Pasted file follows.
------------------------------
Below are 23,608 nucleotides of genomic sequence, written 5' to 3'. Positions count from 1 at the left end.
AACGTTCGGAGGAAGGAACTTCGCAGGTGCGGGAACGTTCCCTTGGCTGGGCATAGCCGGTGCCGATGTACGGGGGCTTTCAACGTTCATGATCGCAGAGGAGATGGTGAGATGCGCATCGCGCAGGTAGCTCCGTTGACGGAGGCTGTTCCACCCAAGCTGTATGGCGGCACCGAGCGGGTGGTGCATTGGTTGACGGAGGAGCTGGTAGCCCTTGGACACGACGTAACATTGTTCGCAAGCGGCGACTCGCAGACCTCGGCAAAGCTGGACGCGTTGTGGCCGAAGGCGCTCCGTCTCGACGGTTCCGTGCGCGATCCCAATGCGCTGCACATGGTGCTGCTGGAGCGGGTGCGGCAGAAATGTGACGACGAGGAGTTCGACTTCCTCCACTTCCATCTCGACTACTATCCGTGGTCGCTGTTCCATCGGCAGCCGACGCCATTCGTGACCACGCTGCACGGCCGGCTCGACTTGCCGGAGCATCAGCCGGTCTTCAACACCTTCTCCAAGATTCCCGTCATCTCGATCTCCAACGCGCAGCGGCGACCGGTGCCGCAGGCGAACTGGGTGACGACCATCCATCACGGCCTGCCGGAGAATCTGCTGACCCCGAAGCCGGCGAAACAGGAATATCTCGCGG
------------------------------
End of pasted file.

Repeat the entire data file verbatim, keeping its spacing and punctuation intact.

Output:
Below are 23,608 nucleotides of genomic sequence, written 5' to 3'. Positions count from 1 at the left end.
AACGTTCGGAGGAAGGAACTTCGCAGGTGCGGGAACGTTCCCTTGGCTGGGCATAGCCGGTGCCGATGTACGGGGGCTTTCAACGTTCATGATCGCAGAGGAGATGGTGAGATGCGCATCGCGCAGGTAGCTCCGTTGACGGAGGCTGTTCCACCCAAGCTGTATGGCGGCACCGAGCGGGTGGTGCATTGGTTGACGGAGGAGCTGGTAGCCCTTGGACACGACGTAACATTGTTCGCAAGCGGCGACTCGCAGACCTCGGCAAAGCTGGACGCGTTGTGGCCGAAGGCGCTCCGTCTCGACGGTTCCGTGCGCGATCCCAATGCGCTGCACATGGTGCTGCTGGAGCGGGTGCGGCAGAAATGTGACGACGAGGAGTTCGACTTCCTCCACTTCCATCTCGACTACTATCCGTGGTCGCTGTTCCATCGGCAGCCGACGCCATTCGTGACCACGCTGCACGGCCGGCTCGACTTGCCGGAGCATCAGCCGGTCTTCAACACCTTCTCCAAGATTCCCGTCATCTCGATCTCCAACGCGCAGCGGCGACCGGTGCCGCAGGCGAACTGGGTGACGACCATCCATCACGGCCTGCCGGAGAATCTGCTGACCCCGAAGCCGGCGAAACAGGAATATCTCGCGG